NASA launched the two Voyager spacecraft to Jupiter, Saturn, Uranus, and Neptune in the late summer of 1977, which is no doubt why people (including writers such as Alice Munro) were thinking more closely than usual about the planets in our solar system. In 1973, Pioneer 10 had already crossed the asteroid belt and past Jupiter. Of course, the ancients knew about Jupiter because it’s visible to the naked eye. Galileo made the first detailed observations using a telescope in 1610, and it was Galileo who discovered Jupiter had moons. He was able to see four of them: Io, Europa, Ganymede, Callisto.

Get your mind out of the gutter

Voyager 1 reached its closest position to Jupiter in early April of 1979, about a year after this short story was first published. Voyager 1 took almost 19,000 pictures.

Voyager 2’s closest approach happened in July that same year. People now saw Jupiter like they’d never seen it before.

Fast forward to 2023, The JWST has taken even more astounding (composited, digitally deciphered) images of Jupiter with its Near-Infrared Camera, which is able to see through space dust and detect details beyond the visible light spectrum. Now we can see Jupiter’s faint rings of space dust and much tinier satellites.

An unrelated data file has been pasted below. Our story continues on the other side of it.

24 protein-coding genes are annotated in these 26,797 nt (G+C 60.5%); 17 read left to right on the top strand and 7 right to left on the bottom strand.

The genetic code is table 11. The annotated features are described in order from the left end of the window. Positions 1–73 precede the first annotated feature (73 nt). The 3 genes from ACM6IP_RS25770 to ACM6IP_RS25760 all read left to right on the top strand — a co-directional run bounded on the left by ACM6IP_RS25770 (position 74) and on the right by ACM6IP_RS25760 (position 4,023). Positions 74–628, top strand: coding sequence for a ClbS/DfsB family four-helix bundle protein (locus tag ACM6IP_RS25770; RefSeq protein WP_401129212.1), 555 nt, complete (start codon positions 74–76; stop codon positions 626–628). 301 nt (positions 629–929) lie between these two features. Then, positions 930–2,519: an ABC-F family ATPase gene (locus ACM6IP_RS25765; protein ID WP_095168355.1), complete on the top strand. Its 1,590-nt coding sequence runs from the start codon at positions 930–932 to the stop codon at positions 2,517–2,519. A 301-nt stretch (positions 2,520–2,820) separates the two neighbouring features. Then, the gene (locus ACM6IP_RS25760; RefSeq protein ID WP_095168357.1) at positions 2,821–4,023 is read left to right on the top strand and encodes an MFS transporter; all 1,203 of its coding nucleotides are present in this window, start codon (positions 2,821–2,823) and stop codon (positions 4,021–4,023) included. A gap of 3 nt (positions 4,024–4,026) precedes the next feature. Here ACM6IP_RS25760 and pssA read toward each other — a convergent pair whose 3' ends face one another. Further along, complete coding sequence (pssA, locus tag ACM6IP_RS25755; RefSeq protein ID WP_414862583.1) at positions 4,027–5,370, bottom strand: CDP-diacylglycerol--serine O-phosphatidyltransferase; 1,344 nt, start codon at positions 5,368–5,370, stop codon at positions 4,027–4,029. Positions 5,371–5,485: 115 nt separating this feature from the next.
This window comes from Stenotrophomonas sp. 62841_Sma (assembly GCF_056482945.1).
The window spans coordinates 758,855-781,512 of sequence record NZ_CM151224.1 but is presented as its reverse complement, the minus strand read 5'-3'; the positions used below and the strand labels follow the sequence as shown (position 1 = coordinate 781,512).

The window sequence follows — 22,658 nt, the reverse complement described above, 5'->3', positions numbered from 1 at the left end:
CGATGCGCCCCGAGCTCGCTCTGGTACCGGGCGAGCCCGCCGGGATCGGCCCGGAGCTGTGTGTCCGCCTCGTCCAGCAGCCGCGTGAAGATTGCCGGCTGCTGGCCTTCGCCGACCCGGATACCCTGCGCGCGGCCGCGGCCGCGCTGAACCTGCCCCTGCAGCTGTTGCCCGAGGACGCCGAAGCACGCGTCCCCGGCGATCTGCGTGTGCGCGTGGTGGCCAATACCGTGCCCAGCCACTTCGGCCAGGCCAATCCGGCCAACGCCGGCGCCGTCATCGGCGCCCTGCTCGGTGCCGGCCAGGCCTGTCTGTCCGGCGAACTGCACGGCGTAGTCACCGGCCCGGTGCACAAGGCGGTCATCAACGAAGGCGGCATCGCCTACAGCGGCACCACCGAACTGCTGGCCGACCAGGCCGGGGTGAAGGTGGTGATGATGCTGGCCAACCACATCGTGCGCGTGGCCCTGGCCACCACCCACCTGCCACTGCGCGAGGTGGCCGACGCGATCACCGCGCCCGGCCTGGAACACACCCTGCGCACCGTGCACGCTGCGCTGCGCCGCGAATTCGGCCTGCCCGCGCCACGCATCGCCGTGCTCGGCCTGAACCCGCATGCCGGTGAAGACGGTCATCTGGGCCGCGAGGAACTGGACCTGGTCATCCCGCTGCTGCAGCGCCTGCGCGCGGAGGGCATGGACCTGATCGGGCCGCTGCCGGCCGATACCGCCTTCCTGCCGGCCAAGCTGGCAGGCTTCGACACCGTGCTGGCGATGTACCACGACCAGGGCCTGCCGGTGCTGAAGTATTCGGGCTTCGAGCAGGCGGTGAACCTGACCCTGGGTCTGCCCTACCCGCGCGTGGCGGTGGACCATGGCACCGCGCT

Remember that word, ‘detect’. It comes in handy when deciphering the symbolic layer of Alice Munro’s short story, “Moons of Jupiter”. Jupiter’s actual moons were in the early stages of closer human detection as Munro wrote it.


Although it took a while for Voyagers 1 and 2 to reach their closest position to Jupiter, they had already sent back some enticing images the previous year. Alice Munro’s story was published in May 1978, but on March 5, 1977, the Voyagers had sent back photos of highly detailed photos of the surface of Jupiter and its satellites. We’d suspected Jupiter had a ring system, and now we knew for sure. These rings are mainly made of dust from collisions that occur on Jupiter’s moons.

The biggest surprise discovered by the Voyager flybys: Active volcanism on Jupiter’s moon Io. Until that moment, we only knew for sure that volcanoes happened on Earth.